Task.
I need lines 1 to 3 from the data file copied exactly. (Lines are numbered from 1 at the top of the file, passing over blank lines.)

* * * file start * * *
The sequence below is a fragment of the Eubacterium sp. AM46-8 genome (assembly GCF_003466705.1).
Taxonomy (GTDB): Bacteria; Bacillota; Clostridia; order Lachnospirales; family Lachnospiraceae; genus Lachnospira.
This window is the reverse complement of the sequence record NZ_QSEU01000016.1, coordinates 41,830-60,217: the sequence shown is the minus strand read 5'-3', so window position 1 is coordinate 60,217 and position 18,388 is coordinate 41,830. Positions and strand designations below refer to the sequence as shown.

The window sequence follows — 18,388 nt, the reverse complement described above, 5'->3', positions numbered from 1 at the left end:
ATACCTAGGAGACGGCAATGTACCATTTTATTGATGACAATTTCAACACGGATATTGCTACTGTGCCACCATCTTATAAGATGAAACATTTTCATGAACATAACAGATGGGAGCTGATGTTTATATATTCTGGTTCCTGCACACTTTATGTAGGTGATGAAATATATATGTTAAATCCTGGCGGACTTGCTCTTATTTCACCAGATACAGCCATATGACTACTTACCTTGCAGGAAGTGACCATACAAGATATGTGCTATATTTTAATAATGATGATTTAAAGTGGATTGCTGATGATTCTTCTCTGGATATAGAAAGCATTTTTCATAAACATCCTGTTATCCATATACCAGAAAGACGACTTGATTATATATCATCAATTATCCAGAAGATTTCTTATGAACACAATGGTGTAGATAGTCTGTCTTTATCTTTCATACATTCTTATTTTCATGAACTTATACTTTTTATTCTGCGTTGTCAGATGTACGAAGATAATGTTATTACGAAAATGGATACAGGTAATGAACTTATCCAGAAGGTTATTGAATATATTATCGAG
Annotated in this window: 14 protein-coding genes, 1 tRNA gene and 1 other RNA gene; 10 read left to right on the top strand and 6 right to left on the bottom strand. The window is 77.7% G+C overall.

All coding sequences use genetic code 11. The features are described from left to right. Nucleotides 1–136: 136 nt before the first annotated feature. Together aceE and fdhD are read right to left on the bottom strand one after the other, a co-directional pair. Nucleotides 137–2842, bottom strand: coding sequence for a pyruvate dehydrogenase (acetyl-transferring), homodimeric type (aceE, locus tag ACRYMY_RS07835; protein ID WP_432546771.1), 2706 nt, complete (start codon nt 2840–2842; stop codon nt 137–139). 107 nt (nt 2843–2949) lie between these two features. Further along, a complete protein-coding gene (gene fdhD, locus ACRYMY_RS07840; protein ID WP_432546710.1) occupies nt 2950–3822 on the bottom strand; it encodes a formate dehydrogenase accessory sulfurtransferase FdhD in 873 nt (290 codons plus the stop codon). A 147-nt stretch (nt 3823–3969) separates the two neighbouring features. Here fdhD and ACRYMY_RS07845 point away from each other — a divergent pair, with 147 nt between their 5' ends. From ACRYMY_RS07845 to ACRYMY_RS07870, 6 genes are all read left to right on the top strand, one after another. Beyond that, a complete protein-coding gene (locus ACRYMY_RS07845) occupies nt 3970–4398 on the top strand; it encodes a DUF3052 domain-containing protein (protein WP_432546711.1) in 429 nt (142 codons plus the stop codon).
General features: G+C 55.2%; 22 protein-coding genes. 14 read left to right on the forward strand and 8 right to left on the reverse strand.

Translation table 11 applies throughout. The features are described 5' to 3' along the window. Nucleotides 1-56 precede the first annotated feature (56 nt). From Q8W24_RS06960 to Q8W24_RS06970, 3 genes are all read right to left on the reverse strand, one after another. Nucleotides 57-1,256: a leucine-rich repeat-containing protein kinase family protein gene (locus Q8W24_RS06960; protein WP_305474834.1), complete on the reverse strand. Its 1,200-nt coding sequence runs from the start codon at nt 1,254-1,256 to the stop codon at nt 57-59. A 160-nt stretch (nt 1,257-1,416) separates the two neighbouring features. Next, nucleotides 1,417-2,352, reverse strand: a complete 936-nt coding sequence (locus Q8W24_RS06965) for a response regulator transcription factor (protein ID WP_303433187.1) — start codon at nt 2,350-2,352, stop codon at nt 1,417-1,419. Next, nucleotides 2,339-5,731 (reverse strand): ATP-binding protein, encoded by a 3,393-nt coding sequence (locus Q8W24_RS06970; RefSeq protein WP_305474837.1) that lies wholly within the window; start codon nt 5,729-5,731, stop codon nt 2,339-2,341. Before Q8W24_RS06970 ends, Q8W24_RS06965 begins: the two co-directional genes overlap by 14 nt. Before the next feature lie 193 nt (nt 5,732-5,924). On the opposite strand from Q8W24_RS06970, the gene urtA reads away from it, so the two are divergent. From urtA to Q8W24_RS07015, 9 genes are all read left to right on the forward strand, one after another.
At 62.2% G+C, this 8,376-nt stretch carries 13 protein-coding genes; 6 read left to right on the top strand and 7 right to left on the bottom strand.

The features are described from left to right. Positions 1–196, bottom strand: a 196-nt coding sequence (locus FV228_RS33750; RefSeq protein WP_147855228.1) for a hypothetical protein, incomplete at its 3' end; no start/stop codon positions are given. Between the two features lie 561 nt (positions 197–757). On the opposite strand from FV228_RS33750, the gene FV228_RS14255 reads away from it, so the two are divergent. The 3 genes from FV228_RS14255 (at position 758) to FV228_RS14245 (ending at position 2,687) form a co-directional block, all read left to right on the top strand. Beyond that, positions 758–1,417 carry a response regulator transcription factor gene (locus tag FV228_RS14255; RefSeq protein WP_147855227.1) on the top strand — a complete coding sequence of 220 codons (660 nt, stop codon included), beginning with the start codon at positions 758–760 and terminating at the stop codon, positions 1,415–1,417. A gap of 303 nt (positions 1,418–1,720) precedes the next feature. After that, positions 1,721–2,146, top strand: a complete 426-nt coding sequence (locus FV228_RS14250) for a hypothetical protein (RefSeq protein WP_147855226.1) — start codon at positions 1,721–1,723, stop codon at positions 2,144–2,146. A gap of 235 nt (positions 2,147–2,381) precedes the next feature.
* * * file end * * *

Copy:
The sequence below is a fragment of the Eubacterium sp. AM46-8 genome (assembly GCF_003466705.1).
Taxonomy (GTDB): Bacteria; Bacillota; Clostridia; order Lachnospirales; family Lachnospiraceae; genus Lachnospira.
This window is the reverse complement of the sequence record NZ_QSEU01000016.1, coordinates 41,830-60,217: the sequence shown is the minus strand read 5'-3', so window position 1 is coordinate 60,217 and position 18,388 is coordinate 41,830. Positions and strand designations below refer to the sequence as shown.